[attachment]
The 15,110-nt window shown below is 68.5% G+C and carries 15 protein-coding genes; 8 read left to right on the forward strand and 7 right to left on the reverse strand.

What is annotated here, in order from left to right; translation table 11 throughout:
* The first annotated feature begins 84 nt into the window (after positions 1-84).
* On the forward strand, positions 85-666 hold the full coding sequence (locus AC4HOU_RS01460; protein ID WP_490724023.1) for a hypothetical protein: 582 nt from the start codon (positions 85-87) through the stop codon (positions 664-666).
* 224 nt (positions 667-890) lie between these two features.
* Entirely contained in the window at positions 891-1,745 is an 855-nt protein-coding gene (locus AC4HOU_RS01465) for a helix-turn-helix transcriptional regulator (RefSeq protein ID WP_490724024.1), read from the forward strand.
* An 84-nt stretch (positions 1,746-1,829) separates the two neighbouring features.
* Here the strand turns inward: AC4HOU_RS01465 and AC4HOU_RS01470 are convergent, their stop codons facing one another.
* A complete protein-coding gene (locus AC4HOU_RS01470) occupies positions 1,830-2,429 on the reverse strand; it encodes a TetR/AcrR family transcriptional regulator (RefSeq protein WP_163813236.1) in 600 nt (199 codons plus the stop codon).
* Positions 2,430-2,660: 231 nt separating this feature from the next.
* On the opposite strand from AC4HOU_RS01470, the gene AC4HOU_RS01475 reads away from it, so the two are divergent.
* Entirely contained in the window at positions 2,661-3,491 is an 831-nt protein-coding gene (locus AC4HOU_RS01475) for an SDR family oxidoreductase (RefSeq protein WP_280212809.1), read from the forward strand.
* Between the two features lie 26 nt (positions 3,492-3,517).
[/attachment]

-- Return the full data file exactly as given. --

The 15,110-nt window shown below is 68.5% G+C and carries 15 protein-coding genes; 8 read left to right on the forward strand and 7 right to left on the reverse strand.

What is annotated here, in order from left to right; translation table 11 throughout:
* The first annotated feature begins 84 nt into the window (after positions 1-84).
* On the forward strand, positions 85-666 hold the full coding sequence (locus AC4HOU_RS01460; protein ID WP_490724023.1) for a hypothetical protein: 582 nt from the start codon (positions 85-87) through the stop codon (positions 664-666).
* 224 nt (positions 667-890) lie between these two features.
* Entirely contained in the window at positions 891-1,745 is an 855-nt protein-coding gene (locus AC4HOU_RS01465) for a helix-turn-helix transcriptional regulator (RefSeq protein ID WP_490724024.1), read from the forward strand.
* An 84-nt stretch (positions 1,746-1,829) separates the two neighbouring features.
* Here the strand turns inward: AC4HOU_RS01465 and AC4HOU_RS01470 are convergent, their stop codons facing one another.
* A complete protein-coding gene (locus AC4HOU_RS01470) occupies positions 1,830-2,429 on the reverse strand; it encodes a TetR/AcrR family transcriptional regulator (RefSeq protein WP_163813236.1) in 600 nt (199 codons plus the stop codon).
* Positions 2,430-2,660: 231 nt separating this feature from the next.
* On the opposite strand from AC4HOU_RS01470, the gene AC4HOU_RS01475 reads away from it, so the two are divergent.
* Entirely contained in the window at positions 2,661-3,491 is an 831-nt protein-coding gene (locus AC4HOU_RS01475) for an SDR family oxidoreductase (RefSeq protein WP_280212809.1), read from the forward strand.
* Between the two features lie 26 nt (positions 3,492-3,517).